Alabama Again Controls Destiny
Alabama once again controls its destiny. After opening the season as the nation's top-ranked team and reaching near-unanimous support as college football's best team, the Tide had the pins knocked out from under it by South Carolina. The Tide tumbled in the polls.
Fortunately, Alabama has a name. Knowledgeable voters, be it coaches or sportswriters, recognize that Bama has the players and the coaches who can live up to the mantle of national champion. Nevertheless, Alabama couldn't be elevated above other undefeated teams from big boy conferences. The Tide had to have help.
This is not a new phenomenon. Alabama's national championship reputation was built before the days of the BCS and computer nerds being able to affect the outcome. It was particularly noteworthy in the era of Paul Bryant, who coached the Tide to six national championships. that from time-to-time Bama would need help. Often, Alabama got that help.
For instance, in 1965, going to the bowl games of January 1 in 1966 the Tide was ranked behind Michigan State, Arkansas, and Nebraska. During the afternoon, UCLA defeated Michigan State and LSU beat Arkansas. Alabama – which had suffered a regular season loss and a tie -- and Nebraska were playing at night in the Orange Bowl and the game was billed throughout the evening as the "national championship game." Alabama won and had a back-to-back championship since the Tide had won the title in 1964.
More directly, in 1978 Alabama lost a regular season game to Southern Cal, which catapulted the Trojans to number one and put Bama on the outside looking in. Obviously, Alabama needed help. USC had to lose, of course, but that wasn't all. The Trojans did lose. Alabama still had a problem. Penn State moved up to number one and was willing to play Alabama, number two, in the Sugar Bowl, but Alabama wasn't going to the Sugar Bowl is Georgia beat Auburn (as the Southeastern Conference rules were in that time).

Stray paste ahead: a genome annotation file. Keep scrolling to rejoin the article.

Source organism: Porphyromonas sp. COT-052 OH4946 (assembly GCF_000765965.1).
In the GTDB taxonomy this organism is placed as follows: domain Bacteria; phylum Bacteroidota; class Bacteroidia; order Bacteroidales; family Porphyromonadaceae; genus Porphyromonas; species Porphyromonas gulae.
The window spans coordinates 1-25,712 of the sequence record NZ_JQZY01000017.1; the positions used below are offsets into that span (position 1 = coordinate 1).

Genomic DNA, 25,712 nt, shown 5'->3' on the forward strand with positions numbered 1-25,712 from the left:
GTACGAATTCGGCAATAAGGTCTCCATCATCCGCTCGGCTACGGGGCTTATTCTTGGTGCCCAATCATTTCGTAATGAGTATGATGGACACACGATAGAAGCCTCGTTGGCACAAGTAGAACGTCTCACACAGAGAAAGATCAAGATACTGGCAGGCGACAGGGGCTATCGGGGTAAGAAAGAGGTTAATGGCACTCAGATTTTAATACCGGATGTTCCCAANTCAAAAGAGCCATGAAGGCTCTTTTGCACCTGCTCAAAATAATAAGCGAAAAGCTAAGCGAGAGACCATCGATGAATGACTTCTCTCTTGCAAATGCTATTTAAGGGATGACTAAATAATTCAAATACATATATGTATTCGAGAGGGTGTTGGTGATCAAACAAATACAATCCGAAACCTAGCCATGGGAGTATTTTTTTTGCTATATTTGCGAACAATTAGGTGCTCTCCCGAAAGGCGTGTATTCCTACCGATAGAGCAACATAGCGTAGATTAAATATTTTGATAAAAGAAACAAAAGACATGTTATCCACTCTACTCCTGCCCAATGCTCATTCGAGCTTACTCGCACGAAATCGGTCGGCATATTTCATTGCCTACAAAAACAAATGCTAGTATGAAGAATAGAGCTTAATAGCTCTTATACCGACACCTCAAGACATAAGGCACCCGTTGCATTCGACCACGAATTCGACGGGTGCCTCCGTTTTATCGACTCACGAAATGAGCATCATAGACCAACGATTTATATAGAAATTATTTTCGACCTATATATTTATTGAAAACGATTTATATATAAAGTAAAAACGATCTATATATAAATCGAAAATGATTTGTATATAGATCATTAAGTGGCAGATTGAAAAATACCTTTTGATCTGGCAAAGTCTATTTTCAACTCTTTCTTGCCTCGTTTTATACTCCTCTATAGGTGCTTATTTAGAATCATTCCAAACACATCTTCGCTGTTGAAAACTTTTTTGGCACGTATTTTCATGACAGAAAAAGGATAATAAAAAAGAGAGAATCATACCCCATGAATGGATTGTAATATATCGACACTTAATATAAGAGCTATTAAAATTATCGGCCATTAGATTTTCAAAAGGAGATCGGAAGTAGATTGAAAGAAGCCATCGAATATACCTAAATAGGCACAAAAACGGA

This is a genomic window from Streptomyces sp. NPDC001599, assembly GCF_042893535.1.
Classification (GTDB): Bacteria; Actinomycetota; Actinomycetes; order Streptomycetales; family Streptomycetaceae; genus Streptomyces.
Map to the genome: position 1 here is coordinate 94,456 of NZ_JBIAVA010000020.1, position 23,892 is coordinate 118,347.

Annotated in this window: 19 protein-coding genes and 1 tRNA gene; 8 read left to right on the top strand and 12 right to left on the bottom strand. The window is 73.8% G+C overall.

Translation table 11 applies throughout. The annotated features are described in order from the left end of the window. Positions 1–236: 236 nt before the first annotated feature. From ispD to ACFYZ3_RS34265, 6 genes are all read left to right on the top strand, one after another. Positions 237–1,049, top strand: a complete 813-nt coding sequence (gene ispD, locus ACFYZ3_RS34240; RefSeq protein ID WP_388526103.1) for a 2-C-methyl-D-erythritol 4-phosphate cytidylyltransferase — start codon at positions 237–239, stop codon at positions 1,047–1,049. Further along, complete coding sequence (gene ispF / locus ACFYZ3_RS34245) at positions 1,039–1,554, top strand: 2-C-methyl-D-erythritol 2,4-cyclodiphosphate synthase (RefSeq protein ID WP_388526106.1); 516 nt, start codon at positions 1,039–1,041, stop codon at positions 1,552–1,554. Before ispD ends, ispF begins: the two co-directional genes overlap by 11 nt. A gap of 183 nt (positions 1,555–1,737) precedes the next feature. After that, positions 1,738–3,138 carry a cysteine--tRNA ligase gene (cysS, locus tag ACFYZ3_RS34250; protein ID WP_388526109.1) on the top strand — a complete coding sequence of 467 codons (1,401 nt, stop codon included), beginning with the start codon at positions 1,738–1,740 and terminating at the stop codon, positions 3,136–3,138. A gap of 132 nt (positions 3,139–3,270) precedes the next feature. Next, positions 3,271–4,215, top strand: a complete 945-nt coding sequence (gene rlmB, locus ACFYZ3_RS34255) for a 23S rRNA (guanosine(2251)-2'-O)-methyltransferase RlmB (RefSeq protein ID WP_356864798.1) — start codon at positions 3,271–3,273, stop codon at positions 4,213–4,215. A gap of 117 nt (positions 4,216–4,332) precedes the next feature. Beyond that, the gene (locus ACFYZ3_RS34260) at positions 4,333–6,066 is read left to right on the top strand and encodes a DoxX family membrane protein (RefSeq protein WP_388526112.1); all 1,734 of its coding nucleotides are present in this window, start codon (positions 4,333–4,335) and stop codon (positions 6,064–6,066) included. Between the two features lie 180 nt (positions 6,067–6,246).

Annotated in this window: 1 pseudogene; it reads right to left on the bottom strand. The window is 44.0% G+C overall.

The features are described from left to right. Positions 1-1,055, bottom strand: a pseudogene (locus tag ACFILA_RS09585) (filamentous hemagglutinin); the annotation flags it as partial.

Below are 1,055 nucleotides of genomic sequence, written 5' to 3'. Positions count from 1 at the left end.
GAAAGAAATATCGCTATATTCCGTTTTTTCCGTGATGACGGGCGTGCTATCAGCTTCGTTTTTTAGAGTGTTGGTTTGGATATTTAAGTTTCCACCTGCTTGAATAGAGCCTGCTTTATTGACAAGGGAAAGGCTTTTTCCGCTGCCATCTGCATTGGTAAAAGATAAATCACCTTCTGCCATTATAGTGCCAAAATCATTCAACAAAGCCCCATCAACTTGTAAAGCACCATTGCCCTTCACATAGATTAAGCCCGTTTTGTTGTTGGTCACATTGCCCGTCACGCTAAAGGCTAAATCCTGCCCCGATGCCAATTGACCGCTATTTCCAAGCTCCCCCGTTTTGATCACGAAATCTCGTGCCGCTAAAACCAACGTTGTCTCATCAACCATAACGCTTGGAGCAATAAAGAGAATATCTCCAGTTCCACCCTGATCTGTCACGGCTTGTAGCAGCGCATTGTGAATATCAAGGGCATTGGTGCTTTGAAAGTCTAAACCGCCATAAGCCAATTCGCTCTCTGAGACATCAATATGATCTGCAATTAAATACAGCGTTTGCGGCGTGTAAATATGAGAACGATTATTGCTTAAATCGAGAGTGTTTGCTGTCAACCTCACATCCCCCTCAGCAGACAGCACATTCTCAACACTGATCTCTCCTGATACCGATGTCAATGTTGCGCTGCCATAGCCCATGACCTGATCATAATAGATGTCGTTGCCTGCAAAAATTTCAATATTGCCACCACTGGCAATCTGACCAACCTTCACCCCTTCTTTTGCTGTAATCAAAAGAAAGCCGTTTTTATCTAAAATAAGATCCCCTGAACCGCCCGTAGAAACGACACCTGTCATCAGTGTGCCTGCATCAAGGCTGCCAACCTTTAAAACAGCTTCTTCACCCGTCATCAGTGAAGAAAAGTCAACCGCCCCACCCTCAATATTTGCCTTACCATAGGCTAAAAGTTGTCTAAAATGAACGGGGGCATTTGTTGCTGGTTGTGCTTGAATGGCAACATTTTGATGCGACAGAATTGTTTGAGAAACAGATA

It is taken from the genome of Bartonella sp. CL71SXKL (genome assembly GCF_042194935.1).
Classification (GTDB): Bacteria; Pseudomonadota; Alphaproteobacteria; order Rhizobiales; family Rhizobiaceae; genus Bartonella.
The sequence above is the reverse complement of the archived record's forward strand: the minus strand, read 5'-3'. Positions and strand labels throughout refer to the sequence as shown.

Alabama found itself in the position of having to be for Auburn if the Tide was going to have a chance to win the national championship.
(One of the enduring lines from that era was the Alabama fan who said he still wouldn't be for Auburn, even if it meant the possibility of a national title for the Tide. "We've got plenty of championships," he said. "Auburn can't have enough losses.")
As it turned out, Bama got the best of all worlds. Auburn and Georgia played to a tie, which was good enough to get Alabama into the Sugar Bowl and the opportunity to play Joe Paterno's Nittany Lions. That game included the famous goal line stand and resulted in yet another national championship.
After Alabama's loss to South Carolina, the Tide was well down the list in the top 10. Bama needed help.
And it has come. Oklahoma knocked Texas out of the ranks of the undefeated. Texas did the same to Nebraska. Missouri got Oklahoma and Nebraska beat Missouri. In the Big 10, Wisconsin beat Ohio State and Michigan State beat Wisconsin.
This weekend provided more opportunity for Alabama to move up as two teams the Tide had to have help with went down. Not only that, two teams Bama needed to win did so.
First the losers: Michigan State lost to Iowa and Missouri fell to Nebraska.
Alabama also got important winners. The 1978 Bama fan's sentiment notwithstanding, at this point in the season it is important for the Tide that Auburn continue to win. Although the Tigers gave up 31 points to Ole Miss, Auburn scored three touchdowns more than that for an easy victory and AU will remain among the top teams. Alabama gets to play Auburn, and it will be best for the Tide if the Tigers are undefeated.
Going into the weekend, it was thought that Alabama needed two or three teams – the aforementioned Michigan State and Missouri, and number one ranked Oregon. When Michigan State and Missouri won, a case could be made that Bama needed Oregon to defeat Southern Cal, which the Ducks did. That should keep Oregon at the top of the polls and a worthy BCS National Championship Game participant.
Most pundits believe that responsible voters and correctly programmed computers will not allow a non-BCS team into the BCS Championship Game. That takes care of those teams that rarely if ever have to worry about a regular season loss, the Boise State types of weak leagues.
That doesn't mean Bama has a cakewalk to Glendale, Arizona, site of this year's title game.
After an open date, Alabama is back to important business this week. The Tide goes to LSU, which like Bama has a 7-1 overall record and 4-1 SEC mark. That game in Tiger Stadium will be at 2:30 p.m. CDT and televised by CBS.
Following that the Tide takes on an improved Mississippi State, a breather against Georgia State, and then a Tuscaloosa game against Auburn. Ideally the Tide wins out, which puts Bama in the SEC Championship Game. To make it really ideal, put South Carolina in that game and give the Tide a chance to avenge its one defeat.
Again, it's not going to be easy. Winning the national championship is never easy. But at least it appears Alabama does have control.
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